This study concluded that onion powder provides antioxidant benefits to cooked pork sausage during storage at 4 C⁰. Pork cooked sausage with onion powder has lower TBARS values and higher taste, texture and overall acceptance than other treatments. Also, 0.25% onion powder produced an antioxidant effect. Therefore, it is suggested that onion powder, as a natural antioxidant, could be used to extend the shelf life of cooked pork sausages, providing the consumer with food containing natural additives. This study demonstrate that desirable pork can be produced if 0.25% of meat is improved with onion powder.


  1. Ariza, L., Gomide, M., Ramos, A. N., Leggat, P. A., & Heukelbach, J. (2007). Survey of visitors to a National Park in the savannah region of northeast Brazil: practices, incidents and hazardous situations. Travel medicine and infectious disease, 5(1), 1-6.
  2. Devatkal, S. K., Narsaiah, K., & Borah, A. (2010). Anti-oxidant effect of extracts of kinnow rind, pomegranate rind and seed powders in cooked goat meat patties. Meat Science, 85(1), 155-159.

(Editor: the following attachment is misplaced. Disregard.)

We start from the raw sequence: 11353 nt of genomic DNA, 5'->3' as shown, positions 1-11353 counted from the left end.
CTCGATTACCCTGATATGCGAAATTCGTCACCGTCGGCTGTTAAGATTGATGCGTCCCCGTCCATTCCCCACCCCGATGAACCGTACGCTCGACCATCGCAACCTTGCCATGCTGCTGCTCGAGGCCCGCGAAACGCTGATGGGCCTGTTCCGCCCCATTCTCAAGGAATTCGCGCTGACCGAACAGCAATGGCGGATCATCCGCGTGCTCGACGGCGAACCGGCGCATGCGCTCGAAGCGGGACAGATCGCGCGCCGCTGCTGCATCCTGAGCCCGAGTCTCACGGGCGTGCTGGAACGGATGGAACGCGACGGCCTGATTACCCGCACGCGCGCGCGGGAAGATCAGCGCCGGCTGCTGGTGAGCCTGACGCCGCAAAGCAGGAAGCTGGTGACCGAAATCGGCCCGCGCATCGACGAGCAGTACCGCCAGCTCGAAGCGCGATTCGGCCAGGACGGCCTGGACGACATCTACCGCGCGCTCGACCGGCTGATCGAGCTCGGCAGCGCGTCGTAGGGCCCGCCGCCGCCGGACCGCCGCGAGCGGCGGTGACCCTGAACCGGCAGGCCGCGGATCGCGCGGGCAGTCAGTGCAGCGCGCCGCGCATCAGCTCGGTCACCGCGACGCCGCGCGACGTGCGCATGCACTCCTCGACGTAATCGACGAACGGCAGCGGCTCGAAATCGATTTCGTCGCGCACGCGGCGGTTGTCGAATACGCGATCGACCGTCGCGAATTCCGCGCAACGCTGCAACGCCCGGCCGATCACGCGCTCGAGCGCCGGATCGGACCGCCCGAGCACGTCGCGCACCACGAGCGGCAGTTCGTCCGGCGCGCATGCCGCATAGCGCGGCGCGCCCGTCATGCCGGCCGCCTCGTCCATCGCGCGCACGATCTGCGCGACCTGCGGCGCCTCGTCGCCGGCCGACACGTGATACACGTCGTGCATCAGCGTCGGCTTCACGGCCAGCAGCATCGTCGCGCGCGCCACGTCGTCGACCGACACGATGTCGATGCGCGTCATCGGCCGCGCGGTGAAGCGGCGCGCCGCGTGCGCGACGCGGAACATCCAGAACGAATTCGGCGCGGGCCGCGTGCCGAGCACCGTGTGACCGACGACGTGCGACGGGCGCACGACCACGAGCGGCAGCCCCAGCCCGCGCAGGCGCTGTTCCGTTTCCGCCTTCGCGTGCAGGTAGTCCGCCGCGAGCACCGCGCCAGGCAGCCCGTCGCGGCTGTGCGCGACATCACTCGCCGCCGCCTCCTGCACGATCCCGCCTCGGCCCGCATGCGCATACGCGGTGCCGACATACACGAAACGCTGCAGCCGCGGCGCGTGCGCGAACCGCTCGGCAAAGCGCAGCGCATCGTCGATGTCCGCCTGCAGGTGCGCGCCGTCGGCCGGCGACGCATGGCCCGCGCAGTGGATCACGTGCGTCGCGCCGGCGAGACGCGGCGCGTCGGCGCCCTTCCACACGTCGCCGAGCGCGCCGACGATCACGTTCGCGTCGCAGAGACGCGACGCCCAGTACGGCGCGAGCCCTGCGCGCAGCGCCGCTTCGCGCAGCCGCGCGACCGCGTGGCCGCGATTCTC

3. Formanek, Z., Lynch, A., Galvin, K., Farkas, J., & Kerry, J. P. (2003). Combined effects of irradiation and the use of natural antioxidants on the shelf-life stability of overwrapped minced beef. Meat Science, 63(4), 433-440.
  4. Ferreira, V., Barbosa, J., Silva, J., Felício, M. T., Mena, C., Hogg, T., & Teixeira, P. (2007). Characterisation of alheiras, traditional sausages produced in the North of Portugal, with respect to their microbiological safety. Food Control, 18(5), 436-440.
  5. Griffiths, G., Trueman, L., Crowther, T., Thomas, B., & Smith, B. (2002). Onions—a global benefit to health. Phytotherapy research, 16(7), 603-615.
  6. Masniyom, P. (2011). Deterioration and shelf-life extension of fish and fishery products by modified atmosphere packaging. Songklanakarin Journal of Science & Technology, 33(2).
  7. Mataragas, M., Drosinos, E. H., & Metaxopoulos, J. (2003). Antagonistic activity of lactic acid bacteria against Listeria monocytogenes in sliced cooked cured pork shoulder stored under vacuum or modified atmosphere at 4±2 C. Food microbiology, 20(2), 259-265.